The world is evolving at a rapid rate. What seemed like new technology yesterday is quickly being outdated by more advanced equipment and ideas. Similarly, the job market is changing with specialist recruiters such as Nesgt.com keeping up with rapidly developing trends. The question is, will all of this innovation stick around or will it be whipped away as quickly as it came? Well, letâs take a look at one of the latest technologically advanced concepts of recent years â 3D printing. While 3D printers were originally extremely expensive and inaccessible, desktop models are now in circulation. In fact, 3D printing looks to be an increasingly successful industry. Itâs an example of how innovation is launching us into brand new realms of possibility â but is there any room for 3D printing in the global manufacturing market?
Improves efficiency and eliminates waste
Â While thereâs no denying that 3D printing is a manufacturing process that requires precision, time, skilled individuals familiar with 3D printers and often expensive equipment to get the job done properly, the process can effectively improve efficiency and eliminate waste â something which, if honed, could dramatically enhance the manufacturing market.
When a part is made out of aluminium today, for instance, material is cut away using a subtractive process. This often results in around 60 – 70 percent of the aluminium block ending up as scrap depending on the shape and the complexity of the structure needed. In contrast, 3D printing gradually layers materials in order to fabricate a specific object. It is a precise action which significantly reduces the amount of materials used and therefore works to drive down the overall manufacturing costs.
Faster, more accurate production lines
Â Traditional manufacturing processes require impeccable communication between the production line and sales teams. Toys, for instance, canât be marketed and sold unless theyâve been immaculately and professionally put together and assessed according to quality control standards. While machinery does much of the hard work, manual labour is also a key component of the industry, so how could 3D printing improve the process?
In theory, 3D printing would give the production team increased flexibility with the capacity to produce goods at a faster rate. Of course, designing the digital file takes time and energy, but once the prototype is ready, 3D printing requires virtually no set-up with assembly being a single operation. A faster, more accurate production line could also potentially make it easier for marketing and sales teams to better plan promotions, special events and regular stock orders.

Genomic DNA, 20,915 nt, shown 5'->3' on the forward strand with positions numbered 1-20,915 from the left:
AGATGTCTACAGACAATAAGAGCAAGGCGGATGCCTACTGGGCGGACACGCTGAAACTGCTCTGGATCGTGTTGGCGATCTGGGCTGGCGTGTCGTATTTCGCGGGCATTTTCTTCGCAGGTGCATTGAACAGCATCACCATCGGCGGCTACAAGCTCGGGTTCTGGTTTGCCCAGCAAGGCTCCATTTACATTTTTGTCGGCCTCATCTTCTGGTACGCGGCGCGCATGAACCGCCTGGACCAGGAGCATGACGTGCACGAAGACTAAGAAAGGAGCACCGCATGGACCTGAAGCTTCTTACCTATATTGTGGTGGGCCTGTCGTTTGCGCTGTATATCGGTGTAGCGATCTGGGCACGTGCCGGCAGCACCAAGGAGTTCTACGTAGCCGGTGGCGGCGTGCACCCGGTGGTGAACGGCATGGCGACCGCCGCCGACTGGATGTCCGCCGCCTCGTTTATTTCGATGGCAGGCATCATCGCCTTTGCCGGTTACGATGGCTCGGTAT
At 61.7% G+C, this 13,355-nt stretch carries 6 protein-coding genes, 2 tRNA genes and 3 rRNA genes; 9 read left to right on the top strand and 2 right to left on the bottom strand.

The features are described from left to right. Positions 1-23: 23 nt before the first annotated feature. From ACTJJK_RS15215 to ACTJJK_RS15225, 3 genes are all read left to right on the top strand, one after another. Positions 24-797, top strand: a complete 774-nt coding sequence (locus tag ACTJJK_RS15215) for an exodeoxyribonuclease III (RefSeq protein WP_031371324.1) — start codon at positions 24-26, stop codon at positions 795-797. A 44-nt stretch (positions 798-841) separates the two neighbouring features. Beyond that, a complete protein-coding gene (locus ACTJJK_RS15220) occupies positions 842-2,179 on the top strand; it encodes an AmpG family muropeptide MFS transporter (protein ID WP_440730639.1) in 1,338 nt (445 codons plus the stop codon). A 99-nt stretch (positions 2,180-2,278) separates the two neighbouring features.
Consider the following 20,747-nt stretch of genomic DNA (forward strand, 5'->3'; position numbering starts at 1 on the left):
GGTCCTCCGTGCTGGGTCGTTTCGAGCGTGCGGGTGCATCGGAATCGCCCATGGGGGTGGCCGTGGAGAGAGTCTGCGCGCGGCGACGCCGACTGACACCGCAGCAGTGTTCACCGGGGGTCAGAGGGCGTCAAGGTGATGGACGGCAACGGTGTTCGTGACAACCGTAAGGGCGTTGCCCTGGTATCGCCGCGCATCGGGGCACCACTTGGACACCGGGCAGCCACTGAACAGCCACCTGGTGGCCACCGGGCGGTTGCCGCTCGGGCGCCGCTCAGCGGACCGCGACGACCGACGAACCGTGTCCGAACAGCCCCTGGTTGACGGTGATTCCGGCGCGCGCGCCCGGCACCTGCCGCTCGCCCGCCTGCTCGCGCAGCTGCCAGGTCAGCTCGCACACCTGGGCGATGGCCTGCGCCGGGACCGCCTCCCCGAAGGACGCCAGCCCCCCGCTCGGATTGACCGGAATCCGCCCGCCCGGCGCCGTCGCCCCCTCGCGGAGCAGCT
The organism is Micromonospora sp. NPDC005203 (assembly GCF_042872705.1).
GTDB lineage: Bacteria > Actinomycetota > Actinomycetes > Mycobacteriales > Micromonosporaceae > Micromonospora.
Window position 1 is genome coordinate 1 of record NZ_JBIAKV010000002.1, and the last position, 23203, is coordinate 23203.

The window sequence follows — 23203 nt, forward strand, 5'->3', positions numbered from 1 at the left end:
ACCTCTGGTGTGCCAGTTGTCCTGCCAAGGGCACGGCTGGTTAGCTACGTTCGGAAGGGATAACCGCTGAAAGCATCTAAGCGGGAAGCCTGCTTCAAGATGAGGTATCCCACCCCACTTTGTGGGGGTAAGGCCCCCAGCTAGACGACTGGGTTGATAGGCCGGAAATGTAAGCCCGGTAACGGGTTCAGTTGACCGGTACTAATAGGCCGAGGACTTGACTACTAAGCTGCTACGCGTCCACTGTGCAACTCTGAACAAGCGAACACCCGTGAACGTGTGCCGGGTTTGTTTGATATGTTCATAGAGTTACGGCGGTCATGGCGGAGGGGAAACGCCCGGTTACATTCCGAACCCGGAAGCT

3D printing already in use within the manufacturing world
Â While there may be some way to go before 3D printing replaces trustworthy manufacturing lines in factories, it is already being used by well-known companies across the globe. Itâs no stranger to the automotive industry, for instance, with many formula 1 racing teams using 3D printing to create customised, unique and innovative car parts. Indeed, itâs thought that instead of having singular manufacturing locations, micro-factories will pop up where needed to allow people to choose exactly how they want their customised vehicle to look.
3D printing has plenty of scope
Â While 3D printing is gradually edging its way into many production lines, itâs also gaining support from well-known figures such as will.i.am. Speaking candidly about his passion for 3D, the star â who is currently collaborating with Coca-Cola on both eco-friendly ideas and 3D projects â said: âIt will revolutionise society. In 10 years, everyone will have a 3D printer in their house. Your friend will say, âLetâs go, hurry upâ and youâll go, âWait, my shoes havenât finished printing yet.â In 20 years, youâll be able to print a new kidney.â
With all the hype surrounding this relatively new concept, it seems thereâs still plenty of scope left for 3D printing to make its mark in the manufacturing market.